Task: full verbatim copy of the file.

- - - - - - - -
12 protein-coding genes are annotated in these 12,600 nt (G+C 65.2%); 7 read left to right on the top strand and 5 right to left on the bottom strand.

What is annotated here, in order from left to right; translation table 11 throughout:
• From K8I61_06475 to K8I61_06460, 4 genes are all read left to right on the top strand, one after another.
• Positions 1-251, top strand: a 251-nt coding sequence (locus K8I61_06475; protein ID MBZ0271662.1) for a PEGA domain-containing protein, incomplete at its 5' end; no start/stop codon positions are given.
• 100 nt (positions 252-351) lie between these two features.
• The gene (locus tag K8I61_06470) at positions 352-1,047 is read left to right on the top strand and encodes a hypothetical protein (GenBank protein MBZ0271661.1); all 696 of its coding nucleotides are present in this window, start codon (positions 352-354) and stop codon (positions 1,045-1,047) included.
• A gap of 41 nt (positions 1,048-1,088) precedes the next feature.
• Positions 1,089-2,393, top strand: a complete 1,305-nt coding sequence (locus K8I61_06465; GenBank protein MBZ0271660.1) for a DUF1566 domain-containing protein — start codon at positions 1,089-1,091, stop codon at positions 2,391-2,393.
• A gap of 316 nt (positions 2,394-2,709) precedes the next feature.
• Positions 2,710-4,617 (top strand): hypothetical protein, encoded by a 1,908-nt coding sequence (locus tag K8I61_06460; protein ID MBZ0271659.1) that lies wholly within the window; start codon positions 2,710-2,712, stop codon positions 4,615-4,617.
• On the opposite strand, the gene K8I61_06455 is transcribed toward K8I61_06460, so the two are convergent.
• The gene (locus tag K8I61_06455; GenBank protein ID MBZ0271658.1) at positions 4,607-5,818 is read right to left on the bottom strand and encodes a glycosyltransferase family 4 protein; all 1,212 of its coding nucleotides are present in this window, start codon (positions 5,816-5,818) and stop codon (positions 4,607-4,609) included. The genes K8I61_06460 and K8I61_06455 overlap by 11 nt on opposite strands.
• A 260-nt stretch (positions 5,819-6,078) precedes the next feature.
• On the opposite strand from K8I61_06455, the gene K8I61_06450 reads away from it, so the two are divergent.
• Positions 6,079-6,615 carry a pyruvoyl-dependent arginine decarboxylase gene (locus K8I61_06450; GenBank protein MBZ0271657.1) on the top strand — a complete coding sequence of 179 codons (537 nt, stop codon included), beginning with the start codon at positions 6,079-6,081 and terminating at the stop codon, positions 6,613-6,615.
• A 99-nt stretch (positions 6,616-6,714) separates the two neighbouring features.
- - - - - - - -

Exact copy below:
12 protein-coding genes are annotated in these 12,600 nt (G+C 65.2%); 7 read left to right on the top strand and 5 right to left on the bottom strand.

What is annotated here, in order from left to right; translation table 11 throughout:
• From K8I61_06475 to K8I61_06460, 4 genes are all read left to right on the top strand, one after another.
• Positions 1-251, top strand: a 251-nt coding sequence (locus K8I61_06475; protein ID MBZ0271662.1) for a PEGA domain-containing protein, incomplete at its 5' end; no start/stop codon positions are given.
• 100 nt (positions 252-351) lie between these two features.
• The gene (locus tag K8I61_06470) at positions 352-1,047 is read left to right on the top strand and encodes a hypothetical protein (GenBank protein MBZ0271661.1); all 696 of its coding nucleotides are present in this window, start codon (positions 352-354) and stop codon (positions 1,045-1,047) included.
• A gap of 41 nt (positions 1,048-1,088) precedes the next feature.
• Positions 1,089-2,393, top strand: a complete 1,305-nt coding sequence (locus K8I61_06465; GenBank protein MBZ0271660.1) for a DUF1566 domain-containing protein — start codon at positions 1,089-1,091, stop codon at positions 2,391-2,393.
• A gap of 316 nt (positions 2,394-2,709) precedes the next feature.
• Positions 2,710-4,617 (top strand): hypothetical protein, encoded by a 1,908-nt coding sequence (locus tag K8I61_06460; protein ID MBZ0271659.1) that lies wholly within the window; start codon positions 2,710-2,712, stop codon positions 4,615-4,617.
• On the opposite strand, the gene K8I61_06455 is transcribed toward K8I61_06460, so the two are convergent.
• The gene (locus tag K8I61_06455; GenBank protein ID MBZ0271658.1) at positions 4,607-5,818 is read right to left on the bottom strand and encodes a glycosyltransferase family 4 protein; all 1,212 of its coding nucleotides are present in this window, start codon (positions 5,816-5,818) and stop codon (positions 4,607-4,609) included. The genes K8I61_06460 and K8I61_06455 overlap by 11 nt on opposite strands.
• A 260-nt stretch (positions 5,819-6,078) precedes the next feature.
• On the opposite strand from K8I61_06455, the gene K8I61_06450 reads away from it, so the two are divergent.
• Positions 6,079-6,615 carry a pyruvoyl-dependent arginine decarboxylase gene (locus K8I61_06450; GenBank protein MBZ0271657.1) on the top strand — a complete coding sequence of 179 codons (537 nt, stop codon included), beginning with the start codon at positions 6,079-6,081 and terminating at the stop codon, positions 6,613-6,615.
• A 99-nt stretch (positions 6,616-6,714) separates the two neighbouring features.